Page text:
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Arts Whistler firms up plans for Anonymous Art Show

Arts News: Whistler Film Festival’s Indigenous Filmmaker Fellowship seeks submissions 
The Anonymous Art Show might look a little different this year, but Arts Whistler is moving ahead with a pandemic-friendly format. Photo by Emily Serrell/ submitted

The Anonymous Art Show, one of Arts Whistler’s biggest fundraisers of the year, was postponed back in the spring due to COVID-19, but now organizers are planning for a pandemic-friendly revamp. 

Starting on Aug. 1, art buyers can check out the 333 pieces of art from more than 200 anonymous artists in an online gallery. Participants are advised to pick 10 to 20 of their favourite pieces ahead of bidding.  

“We have sitting in our offices [333] pieces of art,” says Mo Douglas, Arts Whistler’s executive director. “It had all come in. We were going to prepare the walls and do the hang just as the building needed to be closed. All those wonderful pieces are waiting to be snapped up by people.” 

As in the past, the tier of ticket you purchase will determine the buying order. Those tiers range from $500 for first pick—which is new this year and, with only one spot available, is already sold out—to $250 for the top 10, $150 for the next 50 spots, $100 for another 50 spots and $50 for 100 final spots. 

If you would like to see the art in person ahead of the online bidding night, Arts Whistler is planning to reopen the doors to the Maury Young Arts Centre on Sept. 1 for daily viewings of the exhibit. 

Then on Sept. 11 bidders will log on to a “buying room” in groups and choose their piece based on a randomly assigned order. And, of course, the artists of each piece won’t be revealed until after the purchase is finalized. 

“We’re really glad we can move forward with it,” Douglas says.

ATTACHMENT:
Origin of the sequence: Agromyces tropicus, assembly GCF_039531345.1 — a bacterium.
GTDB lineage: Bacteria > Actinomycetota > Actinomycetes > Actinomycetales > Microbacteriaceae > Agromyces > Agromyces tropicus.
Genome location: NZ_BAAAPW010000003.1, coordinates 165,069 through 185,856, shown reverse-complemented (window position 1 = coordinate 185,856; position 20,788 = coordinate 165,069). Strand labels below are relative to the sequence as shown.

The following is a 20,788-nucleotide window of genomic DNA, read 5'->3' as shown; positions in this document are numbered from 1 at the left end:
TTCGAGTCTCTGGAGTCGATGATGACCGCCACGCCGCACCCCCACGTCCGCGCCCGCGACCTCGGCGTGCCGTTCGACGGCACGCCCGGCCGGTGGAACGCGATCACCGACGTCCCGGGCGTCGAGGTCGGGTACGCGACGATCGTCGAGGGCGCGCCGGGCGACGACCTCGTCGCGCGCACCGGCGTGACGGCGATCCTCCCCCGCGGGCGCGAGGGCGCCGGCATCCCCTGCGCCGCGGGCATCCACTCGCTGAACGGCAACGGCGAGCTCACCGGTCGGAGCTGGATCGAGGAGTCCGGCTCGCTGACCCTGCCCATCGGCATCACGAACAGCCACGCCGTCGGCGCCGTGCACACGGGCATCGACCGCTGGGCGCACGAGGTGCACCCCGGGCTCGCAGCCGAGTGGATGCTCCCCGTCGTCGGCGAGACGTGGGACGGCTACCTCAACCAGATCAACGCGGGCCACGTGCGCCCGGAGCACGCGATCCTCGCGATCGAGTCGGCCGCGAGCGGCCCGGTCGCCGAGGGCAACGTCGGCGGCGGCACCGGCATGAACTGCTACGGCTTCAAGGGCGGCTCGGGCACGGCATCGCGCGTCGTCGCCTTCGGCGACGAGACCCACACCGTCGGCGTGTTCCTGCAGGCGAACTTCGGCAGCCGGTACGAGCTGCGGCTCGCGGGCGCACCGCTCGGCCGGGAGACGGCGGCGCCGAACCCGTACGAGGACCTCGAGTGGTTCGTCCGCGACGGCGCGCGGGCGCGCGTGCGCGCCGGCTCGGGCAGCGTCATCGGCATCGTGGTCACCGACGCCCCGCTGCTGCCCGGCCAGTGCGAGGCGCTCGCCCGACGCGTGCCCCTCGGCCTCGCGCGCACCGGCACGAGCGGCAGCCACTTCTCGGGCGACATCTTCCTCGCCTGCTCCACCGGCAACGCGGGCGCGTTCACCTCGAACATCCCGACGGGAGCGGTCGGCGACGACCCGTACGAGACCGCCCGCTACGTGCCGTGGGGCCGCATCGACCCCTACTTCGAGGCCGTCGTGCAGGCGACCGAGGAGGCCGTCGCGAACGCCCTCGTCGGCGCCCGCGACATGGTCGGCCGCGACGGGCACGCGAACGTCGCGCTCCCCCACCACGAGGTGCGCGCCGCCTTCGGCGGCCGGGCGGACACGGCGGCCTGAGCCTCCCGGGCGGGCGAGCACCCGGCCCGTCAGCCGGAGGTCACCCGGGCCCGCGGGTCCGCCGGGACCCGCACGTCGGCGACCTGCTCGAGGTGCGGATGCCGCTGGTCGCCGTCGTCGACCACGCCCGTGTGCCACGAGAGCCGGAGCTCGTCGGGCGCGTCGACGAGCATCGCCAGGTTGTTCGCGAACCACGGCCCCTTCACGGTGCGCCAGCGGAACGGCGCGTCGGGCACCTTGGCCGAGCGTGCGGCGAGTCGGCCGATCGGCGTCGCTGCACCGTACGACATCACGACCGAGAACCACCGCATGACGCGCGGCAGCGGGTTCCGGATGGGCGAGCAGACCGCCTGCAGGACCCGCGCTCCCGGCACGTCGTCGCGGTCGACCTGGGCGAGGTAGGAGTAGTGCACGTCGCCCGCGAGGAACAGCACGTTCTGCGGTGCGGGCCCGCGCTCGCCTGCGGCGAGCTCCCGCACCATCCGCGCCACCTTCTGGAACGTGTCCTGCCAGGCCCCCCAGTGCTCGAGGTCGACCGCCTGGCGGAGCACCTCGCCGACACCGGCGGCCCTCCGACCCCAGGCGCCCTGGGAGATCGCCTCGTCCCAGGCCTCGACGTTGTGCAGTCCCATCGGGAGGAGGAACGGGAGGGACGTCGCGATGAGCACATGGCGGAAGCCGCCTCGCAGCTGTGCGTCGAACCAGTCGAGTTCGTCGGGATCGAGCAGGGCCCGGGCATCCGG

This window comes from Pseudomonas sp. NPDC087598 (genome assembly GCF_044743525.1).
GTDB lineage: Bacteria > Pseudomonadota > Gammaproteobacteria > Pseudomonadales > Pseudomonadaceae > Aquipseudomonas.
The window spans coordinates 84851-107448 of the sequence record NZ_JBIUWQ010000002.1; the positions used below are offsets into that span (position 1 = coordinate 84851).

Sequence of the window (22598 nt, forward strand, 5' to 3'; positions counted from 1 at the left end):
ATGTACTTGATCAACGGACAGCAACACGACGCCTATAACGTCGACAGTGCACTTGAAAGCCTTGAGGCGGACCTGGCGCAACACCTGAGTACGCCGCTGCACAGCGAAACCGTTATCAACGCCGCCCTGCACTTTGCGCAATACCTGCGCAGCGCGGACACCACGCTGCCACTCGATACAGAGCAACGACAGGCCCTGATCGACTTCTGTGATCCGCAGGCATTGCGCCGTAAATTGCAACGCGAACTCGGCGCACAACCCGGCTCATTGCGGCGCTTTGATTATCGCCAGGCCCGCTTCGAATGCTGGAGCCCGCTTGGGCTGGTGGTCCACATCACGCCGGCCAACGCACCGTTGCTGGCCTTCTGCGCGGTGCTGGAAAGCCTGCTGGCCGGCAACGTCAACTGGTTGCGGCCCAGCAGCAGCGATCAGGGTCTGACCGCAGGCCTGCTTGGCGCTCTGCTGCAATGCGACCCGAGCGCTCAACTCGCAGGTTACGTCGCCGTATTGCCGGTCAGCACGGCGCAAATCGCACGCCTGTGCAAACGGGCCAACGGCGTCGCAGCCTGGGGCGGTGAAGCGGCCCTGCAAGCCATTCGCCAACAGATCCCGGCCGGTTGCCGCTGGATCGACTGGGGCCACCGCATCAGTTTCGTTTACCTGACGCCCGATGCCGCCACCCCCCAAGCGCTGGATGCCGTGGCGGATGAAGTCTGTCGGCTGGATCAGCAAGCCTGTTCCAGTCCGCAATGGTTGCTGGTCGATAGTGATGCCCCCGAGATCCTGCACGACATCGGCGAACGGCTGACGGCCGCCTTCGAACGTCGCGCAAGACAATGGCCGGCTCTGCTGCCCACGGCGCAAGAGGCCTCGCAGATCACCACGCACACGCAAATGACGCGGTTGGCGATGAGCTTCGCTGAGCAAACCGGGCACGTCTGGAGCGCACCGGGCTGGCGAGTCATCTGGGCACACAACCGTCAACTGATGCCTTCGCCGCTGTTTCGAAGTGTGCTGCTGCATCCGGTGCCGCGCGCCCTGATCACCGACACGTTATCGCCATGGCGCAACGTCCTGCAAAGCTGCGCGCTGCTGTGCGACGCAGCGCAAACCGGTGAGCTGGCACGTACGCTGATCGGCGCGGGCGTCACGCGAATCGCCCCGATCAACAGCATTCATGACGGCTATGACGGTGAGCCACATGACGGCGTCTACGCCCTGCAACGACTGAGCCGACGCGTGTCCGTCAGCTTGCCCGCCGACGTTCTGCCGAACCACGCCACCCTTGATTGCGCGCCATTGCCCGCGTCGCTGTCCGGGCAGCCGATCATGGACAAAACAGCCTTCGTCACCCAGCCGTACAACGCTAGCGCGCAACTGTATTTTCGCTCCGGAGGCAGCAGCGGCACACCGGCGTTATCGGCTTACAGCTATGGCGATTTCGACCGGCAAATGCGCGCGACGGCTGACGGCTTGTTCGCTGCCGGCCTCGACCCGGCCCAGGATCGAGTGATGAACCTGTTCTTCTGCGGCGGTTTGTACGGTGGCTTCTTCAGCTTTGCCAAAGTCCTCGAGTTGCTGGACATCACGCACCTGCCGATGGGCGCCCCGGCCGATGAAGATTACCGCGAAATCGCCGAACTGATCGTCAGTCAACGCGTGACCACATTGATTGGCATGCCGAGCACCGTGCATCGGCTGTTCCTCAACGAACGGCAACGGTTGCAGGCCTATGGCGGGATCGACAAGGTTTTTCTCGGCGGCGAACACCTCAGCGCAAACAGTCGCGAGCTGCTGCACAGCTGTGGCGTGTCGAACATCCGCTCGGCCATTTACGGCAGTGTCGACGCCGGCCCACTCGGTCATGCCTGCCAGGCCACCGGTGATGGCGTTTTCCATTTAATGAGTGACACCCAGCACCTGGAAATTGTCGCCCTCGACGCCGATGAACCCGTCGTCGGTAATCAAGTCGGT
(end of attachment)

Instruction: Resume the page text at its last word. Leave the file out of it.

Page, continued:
To buy tickets, or for more information, visit

WFF’s Indigenous fellowship program opens 

The Whistler Film Festival (WFF) has put out a call for applications to its Indigenous Filmmaker Fellowship.

The program supports up to six Indigenous filmmakers who have a short-form film concept or a web series in development that already has a script. 

Designed to advise Indigenous Canadian talent by developing short-form projects, this year the program will take place virtually over five months. 

It will begin in November with workshops and meetings and lead up to the Whistler Film Festival and Content Summit, which is set to take place from Dec. 2 to 6. 

Afterwards, the fellowship continues with three months of mentorship on a project and online workshop sessions that will run through to March 2021.

“Entering its eighth edition, our Indigenous Filmmaker Fellowship continues to shine the spotlight on Indigenous stories and content creators from across Canada with a unique [point of view] or story to tell who are looking to take their short-form concepts from script to screen,” says Angela Heck, WFF’s director of industry programming, in a release. “We’re honoured to have the support of tremendous mentors, alumni, industry leaders, and our community to be able to expand the fellowship over a longer period of time, and facilitate deeper engagement and development of the projects.”

Overall, participants gain experience in scripted storytelling with access to filmmakers, broadcasters, and industry leaders. 

“I learned so much in a short period of time and made meaningful connections with both fellow artists and funders,” says Stefany Mathias, who participated in the program in 2019, in a release. “It was a fantastic experience on a personal and professional level.” 

The deadline to submit a short script is Sept. 10. For more information, visit